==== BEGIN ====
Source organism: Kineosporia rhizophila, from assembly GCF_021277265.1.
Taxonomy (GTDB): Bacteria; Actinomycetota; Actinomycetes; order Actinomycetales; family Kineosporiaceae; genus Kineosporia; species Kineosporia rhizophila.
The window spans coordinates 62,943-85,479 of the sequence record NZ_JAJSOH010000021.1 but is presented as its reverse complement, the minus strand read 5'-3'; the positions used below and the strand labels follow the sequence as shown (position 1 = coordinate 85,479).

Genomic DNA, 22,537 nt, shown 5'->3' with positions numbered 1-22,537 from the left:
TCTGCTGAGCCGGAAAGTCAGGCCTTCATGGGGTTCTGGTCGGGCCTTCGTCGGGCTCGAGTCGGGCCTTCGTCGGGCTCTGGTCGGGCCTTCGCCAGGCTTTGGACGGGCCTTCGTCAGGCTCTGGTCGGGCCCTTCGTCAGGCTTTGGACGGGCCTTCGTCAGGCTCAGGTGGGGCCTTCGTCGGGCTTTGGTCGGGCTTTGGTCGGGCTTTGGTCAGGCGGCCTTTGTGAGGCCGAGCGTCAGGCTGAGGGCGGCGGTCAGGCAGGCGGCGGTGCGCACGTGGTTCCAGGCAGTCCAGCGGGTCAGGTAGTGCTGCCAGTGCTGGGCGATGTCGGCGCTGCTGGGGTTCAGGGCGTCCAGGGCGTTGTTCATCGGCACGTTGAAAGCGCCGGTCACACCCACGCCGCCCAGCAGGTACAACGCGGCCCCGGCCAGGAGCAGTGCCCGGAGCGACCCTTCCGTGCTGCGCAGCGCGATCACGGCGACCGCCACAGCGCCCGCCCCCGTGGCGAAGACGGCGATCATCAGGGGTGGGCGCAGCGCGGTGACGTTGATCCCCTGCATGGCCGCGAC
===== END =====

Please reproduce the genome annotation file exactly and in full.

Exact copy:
Source organism: Kineosporia rhizophila, from assembly GCF_021277265.1.
Taxonomy (GTDB): Bacteria; Actinomycetota; Actinomycetes; order Actinomycetales; family Kineosporiaceae; genus Kineosporia; species Kineosporia rhizophila.
The window spans coordinates 62,943-85,479 of the sequence record NZ_JAJSOH010000021.1 but is presented as its reverse complement, the minus strand read 5'-3'; the positions used below and the strand labels follow the sequence as shown (position 1 = coordinate 85,479).

Genomic DNA, 22,537 nt, shown 5'->3' with positions numbered 1-22,537 from the left:
TCTGCTGAGCCGGAAAGTCAGGCCTTCATGGGGTTCTGGTCGGGCCTTCGTCGGGCTCGAGTCGGGCCTTCGTCGGGCTCTGGTCGGGCCTTCGCCAGGCTTTGGACGGGCCTTCGTCAGGCTCTGGTCGGGCCCTTCGTCAGGCTTTGGACGGGCCTTCGTCAGGCTCAGGTGGGGCCTTCGTCGGGCTTTGGTCGGGCTTTGGTCGGGCTTTGGTCAGGCGGCCTTTGTGAGGCCGAGCGTCAGGCTGAGGGCGGCGGTCAGGCAGGCGGCGGTGCGCACGTGGTTCCAGGCAGTCCAGCGGGTCAGGTAGTGCTGCCAGTGCTGGGCGATGTCGGCGCTGCTGGGGTTCAGGGCGTCCAGGGCGTTGTTCATCGGCACGTTGAAAGCGCCGGTCACACCCACGCCGCCCAGCAGGTACAACGCGGCCCCGGCCAGGAGCAGTGCCCGGAGCGACCCTTCCGTGCTGCGCAGCGCGATCACGGCGACCGCCACAGCGCCCGCCCCCGTGGCGAAGACGGCGATCATCAGGGGTGGGCGCAGCGCGGTGACGTTGATCCCCTGCATGGCCGCGAC